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Folklore of the
Scottish Highlands

Folklore and Folklife
of Dunkeld and Tayside Region

Why do we throw a coin in the River Tay or the River Forth “for luck ?“ The origin and significance of many of our customs, superstitions and sayings are now unknown to us. Even such things as guising, dookin’ for apples, washing our faces in May dew, bonfires and turnip lanterns, these are not merely games or frolics; they are relics of ancient rites.

The truth is, we are still very much encompassed by the customs of the ancient past. These are many and strange—they begin with our birth and end only with death and burial. The curious customs associated with weddings—especially the weddings of fisher and country folk—would need a web site to themselves!

Besides which, we still have our lucky charms, our silver coins, our white heather. We no longer venerate the oak, like the Druids, as the symbol of the Supreme Power, whose spirit emanated in the mistletoe fruit. But mistletoe berries still play a prominent part in the festive fun of Hogmanay.

We no longer believe that Sir John’s Wort (St. Columba’s axillary flower, and often used in Midsummer Eve celebrations) will ward off the fairies, but now believe it will ward off depression. The rowan-tree (a protection against witches) still grows alongside many a cottage door, as well as alongside many ancient sites of pagan worship. You see, the past is inextricably bound up with the present.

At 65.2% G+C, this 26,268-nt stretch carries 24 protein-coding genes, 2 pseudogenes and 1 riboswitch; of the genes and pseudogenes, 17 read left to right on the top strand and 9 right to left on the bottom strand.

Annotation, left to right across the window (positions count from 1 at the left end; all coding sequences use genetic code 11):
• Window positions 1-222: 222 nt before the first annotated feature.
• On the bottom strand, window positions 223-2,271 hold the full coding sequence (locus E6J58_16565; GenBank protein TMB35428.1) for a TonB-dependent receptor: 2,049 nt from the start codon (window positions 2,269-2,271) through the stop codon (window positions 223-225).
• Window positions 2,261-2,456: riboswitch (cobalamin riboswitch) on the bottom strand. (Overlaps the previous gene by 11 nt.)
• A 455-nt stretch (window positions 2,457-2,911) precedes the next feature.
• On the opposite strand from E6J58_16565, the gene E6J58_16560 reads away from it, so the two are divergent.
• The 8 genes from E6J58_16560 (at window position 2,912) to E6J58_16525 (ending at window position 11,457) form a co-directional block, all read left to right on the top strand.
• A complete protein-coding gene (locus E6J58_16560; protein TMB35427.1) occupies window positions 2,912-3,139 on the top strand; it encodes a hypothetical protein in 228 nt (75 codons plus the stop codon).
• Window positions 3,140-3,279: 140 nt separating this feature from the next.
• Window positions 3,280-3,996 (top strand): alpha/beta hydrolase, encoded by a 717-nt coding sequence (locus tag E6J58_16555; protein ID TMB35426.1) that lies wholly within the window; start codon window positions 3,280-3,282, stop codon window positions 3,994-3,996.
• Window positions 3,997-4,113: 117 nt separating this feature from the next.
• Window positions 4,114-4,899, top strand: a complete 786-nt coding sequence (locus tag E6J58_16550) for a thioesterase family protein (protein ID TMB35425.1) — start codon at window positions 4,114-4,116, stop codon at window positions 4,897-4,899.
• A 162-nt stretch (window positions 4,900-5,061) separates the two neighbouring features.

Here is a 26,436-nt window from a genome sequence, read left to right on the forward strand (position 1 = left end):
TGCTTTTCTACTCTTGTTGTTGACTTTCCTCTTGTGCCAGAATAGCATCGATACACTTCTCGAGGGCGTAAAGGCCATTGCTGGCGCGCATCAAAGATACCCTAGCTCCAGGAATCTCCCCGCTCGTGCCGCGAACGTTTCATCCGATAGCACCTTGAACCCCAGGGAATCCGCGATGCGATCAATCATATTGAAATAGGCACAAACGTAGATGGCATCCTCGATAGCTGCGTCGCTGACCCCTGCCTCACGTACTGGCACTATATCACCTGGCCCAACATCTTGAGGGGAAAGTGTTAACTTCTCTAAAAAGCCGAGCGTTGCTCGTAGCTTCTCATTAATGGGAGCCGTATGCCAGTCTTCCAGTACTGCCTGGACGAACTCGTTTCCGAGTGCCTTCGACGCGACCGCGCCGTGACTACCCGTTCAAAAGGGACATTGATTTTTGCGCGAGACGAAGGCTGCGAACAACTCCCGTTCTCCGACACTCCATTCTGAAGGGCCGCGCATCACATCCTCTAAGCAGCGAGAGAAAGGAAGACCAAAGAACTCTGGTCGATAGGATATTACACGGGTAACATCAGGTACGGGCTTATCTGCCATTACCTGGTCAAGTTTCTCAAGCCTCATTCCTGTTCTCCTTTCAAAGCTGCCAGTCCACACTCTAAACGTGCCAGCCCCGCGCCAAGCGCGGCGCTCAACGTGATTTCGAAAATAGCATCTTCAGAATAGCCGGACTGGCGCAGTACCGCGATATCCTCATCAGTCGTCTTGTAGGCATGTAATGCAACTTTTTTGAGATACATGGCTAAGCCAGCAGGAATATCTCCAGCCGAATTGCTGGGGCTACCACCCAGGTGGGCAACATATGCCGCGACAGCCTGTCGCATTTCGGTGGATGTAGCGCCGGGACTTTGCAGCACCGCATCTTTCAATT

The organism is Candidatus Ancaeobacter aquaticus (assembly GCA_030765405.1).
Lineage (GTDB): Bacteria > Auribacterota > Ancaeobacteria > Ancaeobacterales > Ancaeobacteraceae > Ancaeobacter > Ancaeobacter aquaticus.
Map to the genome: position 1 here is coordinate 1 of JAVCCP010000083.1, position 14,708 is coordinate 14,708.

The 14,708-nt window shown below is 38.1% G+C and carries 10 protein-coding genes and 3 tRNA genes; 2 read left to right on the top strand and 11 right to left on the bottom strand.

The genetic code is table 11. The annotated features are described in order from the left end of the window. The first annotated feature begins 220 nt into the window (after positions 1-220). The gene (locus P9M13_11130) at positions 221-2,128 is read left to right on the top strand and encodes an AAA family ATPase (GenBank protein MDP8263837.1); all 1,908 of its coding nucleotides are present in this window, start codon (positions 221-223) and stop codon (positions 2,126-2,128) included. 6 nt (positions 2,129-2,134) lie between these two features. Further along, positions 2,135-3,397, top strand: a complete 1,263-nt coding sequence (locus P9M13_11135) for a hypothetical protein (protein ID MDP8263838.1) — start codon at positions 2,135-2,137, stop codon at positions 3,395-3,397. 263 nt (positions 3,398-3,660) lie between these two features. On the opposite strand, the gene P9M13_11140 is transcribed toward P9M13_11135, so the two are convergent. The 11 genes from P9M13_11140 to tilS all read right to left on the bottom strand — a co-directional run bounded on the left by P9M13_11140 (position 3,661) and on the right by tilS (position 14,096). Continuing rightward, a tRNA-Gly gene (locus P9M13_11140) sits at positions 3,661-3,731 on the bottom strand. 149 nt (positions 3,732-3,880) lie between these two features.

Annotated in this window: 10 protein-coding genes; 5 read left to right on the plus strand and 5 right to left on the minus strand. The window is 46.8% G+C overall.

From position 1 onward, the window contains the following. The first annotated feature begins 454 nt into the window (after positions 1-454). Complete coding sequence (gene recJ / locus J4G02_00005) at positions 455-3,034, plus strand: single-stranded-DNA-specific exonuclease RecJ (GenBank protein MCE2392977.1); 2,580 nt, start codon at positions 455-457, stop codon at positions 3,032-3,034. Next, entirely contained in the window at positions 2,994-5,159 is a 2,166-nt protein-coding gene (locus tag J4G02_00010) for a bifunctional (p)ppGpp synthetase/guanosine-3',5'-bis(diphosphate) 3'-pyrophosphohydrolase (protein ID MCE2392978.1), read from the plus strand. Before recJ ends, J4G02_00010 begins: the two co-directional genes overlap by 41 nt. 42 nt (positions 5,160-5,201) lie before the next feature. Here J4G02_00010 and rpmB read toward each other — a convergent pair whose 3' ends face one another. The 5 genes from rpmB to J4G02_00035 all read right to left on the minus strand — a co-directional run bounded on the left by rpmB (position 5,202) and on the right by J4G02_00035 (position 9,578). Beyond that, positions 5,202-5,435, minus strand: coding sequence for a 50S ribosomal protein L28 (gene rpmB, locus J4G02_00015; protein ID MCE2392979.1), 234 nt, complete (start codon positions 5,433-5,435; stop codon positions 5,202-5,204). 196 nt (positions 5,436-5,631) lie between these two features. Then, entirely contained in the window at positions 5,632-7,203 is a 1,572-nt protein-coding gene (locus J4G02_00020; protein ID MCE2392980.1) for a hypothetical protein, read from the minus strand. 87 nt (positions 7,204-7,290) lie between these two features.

Superstitions survive in our most modern communities. Think of the number thirteen, fear of going under ladders, looking at the new moon through glass, black cats, bringing hawthorn or wild cherry blossom into the house, spilling salt.

As we have ourselves witnessed in modern politics and war, the “magical powers” of a leader can still be impressed on the mass of the people by ritual performance and symbols. So it looks as if the magical attitude in human affairs is far from dying out.

We may no longer worship the sun, but sun-worship is not entirely forgotten. We may not venerate our river gods, but when we open the salmon-fishing season by breaking a bottle of whisky over the bow of a boat, are we not endeavouring (with this great sacrifice!) to solicit the favour of Tatha, the ancient goddess of our greatest river?

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